Learning digital camera pipeline for extreme low-light imaging
In low-light conditions, a conventional camera imaging pipeline produces sub-optimal images that are usually dark and noisy due to a low photon count and low signal-to-noise ratio (SNR). We present a data-driven approach that learns the desired properties of well-exposed images and reflects them in images that are captured in extremely low ambient light environments, thereby significantly improving the visual quality of these low-light images. The recent works on this problem only consider a pixel-level loss metric that ignores perceptual quality and thus generate outputs susceptible to visual artifacts. To address this problem, we propose a new loss function that exploits the characteristics of both pixel-wise and perceptual metrics, enabling our deep neural network to learn the camera processing pipeline to transform the short-exposure, low-light RAW sensor data to well-exposed sRGB images. The results show that our method outperforms the state-of-the-art according to psychophysical tests as well as pixel-wise standard metrics and recent learning-based perceptual image quality measures. In essence, the proposed model can potentially replace the conventional digital camera pipeline for the specific case of extreme low-light imaging.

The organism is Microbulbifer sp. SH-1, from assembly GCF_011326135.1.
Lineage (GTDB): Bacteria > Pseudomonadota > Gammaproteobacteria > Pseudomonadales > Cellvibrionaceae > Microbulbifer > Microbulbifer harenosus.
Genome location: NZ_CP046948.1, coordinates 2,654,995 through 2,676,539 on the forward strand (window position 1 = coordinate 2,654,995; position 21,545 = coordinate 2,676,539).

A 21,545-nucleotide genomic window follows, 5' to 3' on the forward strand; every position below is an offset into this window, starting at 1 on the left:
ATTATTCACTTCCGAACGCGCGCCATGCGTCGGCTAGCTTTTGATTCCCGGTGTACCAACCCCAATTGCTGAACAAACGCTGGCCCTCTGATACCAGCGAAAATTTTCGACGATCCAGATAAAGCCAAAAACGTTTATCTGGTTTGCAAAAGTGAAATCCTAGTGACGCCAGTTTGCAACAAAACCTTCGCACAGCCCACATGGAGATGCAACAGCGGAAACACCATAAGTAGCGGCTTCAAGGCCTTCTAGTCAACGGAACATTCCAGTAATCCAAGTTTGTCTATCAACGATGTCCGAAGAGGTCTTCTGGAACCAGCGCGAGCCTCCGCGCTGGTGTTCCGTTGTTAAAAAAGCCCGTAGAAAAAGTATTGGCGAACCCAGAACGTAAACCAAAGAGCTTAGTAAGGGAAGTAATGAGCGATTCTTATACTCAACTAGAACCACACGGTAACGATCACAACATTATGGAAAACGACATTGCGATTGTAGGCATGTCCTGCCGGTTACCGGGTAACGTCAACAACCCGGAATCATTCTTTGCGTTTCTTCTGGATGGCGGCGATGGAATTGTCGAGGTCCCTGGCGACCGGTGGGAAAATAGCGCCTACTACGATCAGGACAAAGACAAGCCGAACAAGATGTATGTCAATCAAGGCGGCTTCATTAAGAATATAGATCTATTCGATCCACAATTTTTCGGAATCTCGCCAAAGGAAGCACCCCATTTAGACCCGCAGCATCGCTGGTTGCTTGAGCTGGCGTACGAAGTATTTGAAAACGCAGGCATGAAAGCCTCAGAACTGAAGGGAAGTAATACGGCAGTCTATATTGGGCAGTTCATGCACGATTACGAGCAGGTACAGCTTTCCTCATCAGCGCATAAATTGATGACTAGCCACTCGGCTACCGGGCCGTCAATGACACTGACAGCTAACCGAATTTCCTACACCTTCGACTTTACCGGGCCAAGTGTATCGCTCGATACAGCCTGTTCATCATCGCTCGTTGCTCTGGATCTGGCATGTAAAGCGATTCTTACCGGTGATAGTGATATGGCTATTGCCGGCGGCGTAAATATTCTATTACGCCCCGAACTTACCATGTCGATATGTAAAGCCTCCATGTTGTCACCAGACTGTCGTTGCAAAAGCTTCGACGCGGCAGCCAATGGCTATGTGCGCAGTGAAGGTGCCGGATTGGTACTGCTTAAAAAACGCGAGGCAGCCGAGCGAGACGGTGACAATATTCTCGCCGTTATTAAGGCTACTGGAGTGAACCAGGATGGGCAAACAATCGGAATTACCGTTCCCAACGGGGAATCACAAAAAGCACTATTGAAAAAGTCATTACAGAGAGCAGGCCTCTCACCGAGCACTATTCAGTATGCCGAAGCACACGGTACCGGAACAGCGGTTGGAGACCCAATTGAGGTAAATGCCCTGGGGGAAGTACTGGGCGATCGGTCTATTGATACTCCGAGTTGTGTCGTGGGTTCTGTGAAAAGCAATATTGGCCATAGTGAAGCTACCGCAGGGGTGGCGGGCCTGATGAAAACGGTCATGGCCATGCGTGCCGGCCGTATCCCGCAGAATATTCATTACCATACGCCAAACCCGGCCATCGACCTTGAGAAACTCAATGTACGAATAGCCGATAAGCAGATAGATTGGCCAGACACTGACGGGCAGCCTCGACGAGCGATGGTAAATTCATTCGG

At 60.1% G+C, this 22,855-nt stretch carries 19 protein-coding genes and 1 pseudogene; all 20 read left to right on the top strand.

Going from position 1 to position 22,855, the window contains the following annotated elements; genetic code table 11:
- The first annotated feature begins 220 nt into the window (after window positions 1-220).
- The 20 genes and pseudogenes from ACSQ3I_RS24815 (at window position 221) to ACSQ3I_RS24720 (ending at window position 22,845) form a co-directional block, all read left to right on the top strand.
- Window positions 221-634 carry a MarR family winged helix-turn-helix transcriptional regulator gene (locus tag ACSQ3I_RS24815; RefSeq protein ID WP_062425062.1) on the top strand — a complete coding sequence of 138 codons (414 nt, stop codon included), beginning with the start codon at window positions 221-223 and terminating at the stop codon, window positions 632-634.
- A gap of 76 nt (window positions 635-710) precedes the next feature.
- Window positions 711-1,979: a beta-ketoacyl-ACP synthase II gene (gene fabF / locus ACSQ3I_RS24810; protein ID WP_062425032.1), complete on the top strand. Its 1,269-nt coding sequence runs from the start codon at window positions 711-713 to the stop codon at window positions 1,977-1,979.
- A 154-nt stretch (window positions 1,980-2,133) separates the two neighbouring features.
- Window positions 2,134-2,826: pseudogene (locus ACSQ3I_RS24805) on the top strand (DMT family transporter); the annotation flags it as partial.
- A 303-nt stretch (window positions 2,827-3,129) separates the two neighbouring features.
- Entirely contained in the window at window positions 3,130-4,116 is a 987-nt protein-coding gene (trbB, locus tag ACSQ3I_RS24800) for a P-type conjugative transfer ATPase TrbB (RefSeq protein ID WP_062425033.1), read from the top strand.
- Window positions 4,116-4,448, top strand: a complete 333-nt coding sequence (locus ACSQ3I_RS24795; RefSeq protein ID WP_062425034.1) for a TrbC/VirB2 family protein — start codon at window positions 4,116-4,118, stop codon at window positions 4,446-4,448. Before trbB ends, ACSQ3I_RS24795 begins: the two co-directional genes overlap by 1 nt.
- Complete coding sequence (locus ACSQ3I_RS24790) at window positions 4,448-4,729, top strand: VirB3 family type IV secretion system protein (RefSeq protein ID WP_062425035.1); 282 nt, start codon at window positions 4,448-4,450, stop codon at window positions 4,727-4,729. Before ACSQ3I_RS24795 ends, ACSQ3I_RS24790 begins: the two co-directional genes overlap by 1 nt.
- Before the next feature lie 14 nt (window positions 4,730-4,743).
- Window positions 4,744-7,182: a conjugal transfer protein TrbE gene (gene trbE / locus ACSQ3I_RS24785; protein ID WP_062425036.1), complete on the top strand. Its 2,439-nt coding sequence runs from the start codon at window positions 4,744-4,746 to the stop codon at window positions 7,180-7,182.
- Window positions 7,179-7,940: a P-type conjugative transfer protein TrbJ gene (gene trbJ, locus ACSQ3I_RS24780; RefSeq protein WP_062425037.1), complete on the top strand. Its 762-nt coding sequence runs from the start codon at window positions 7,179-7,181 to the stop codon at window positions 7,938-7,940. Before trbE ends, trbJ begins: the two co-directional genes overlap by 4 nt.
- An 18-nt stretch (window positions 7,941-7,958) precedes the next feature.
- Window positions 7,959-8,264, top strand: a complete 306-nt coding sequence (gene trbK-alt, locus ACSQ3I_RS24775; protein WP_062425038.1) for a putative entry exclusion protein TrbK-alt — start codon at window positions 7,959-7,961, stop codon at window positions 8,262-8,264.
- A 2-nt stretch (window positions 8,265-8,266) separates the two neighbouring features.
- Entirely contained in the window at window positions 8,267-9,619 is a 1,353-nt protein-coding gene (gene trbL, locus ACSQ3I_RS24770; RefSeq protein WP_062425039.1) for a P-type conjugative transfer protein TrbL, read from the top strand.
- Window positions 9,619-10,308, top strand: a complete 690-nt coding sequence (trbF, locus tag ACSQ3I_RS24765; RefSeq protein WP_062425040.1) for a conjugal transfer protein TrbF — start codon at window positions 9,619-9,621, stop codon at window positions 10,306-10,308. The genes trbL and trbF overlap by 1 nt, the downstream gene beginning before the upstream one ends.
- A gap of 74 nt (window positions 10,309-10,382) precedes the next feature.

Digital camera pipeline, Learning-based ISP modeling, Low-light image enhancement, RAW to sRGB mapping
S. W. Zamir, A. Arora, S. Khan, F. S. Khan, and L. Shao, “Learning digital camera pipeline for extreme low-light imaging,” Neurocomputing, vol. 452, pp. 37–47, Sep. 2021, doi: 10.1016/J.NEUCOM.2021.04.076.